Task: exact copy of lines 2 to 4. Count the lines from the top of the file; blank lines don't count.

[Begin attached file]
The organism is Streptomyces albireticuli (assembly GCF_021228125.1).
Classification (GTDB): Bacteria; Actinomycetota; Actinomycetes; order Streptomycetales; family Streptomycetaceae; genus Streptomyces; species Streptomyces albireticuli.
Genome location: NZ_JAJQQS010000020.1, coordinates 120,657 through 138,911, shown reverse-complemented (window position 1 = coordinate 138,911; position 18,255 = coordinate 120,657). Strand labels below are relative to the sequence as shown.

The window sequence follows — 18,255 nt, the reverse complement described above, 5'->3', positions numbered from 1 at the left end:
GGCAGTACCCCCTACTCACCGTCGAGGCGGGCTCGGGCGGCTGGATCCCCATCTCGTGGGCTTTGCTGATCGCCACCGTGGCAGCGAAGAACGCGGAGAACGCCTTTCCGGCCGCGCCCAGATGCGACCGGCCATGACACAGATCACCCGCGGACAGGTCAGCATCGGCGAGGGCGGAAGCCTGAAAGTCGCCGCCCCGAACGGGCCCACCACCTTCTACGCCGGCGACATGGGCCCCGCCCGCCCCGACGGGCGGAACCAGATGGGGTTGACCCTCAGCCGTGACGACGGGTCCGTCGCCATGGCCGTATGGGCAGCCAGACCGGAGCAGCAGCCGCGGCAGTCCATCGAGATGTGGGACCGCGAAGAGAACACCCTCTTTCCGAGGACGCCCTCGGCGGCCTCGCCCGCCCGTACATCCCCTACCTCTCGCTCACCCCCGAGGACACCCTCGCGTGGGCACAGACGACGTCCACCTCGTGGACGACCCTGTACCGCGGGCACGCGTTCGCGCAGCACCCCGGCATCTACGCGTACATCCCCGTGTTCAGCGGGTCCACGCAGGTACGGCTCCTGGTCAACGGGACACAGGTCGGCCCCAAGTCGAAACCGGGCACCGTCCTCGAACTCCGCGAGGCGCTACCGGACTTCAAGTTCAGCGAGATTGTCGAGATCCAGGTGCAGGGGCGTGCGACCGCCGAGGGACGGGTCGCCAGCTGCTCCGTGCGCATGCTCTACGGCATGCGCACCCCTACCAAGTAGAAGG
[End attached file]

Classification (GTDB): Bacteria; Actinomycetota; Actinomycetes; order Streptomycetales; family Streptomycetaceae; genus Streptomyces; species Streptomyces albireticuli.
Genome location: NZ_JAJQQS010000020.1, coordinates 120,657 through 138,911, shown reverse-complemented (window position 1 = coordinate 138,911; position 18,255 = coordinate 120,657). Strand labels below are relative to the sequence as shown.

The window sequence follows — 18,255 nt, the reverse complement described above, 5'->3', positions numbered from 1 at the left end: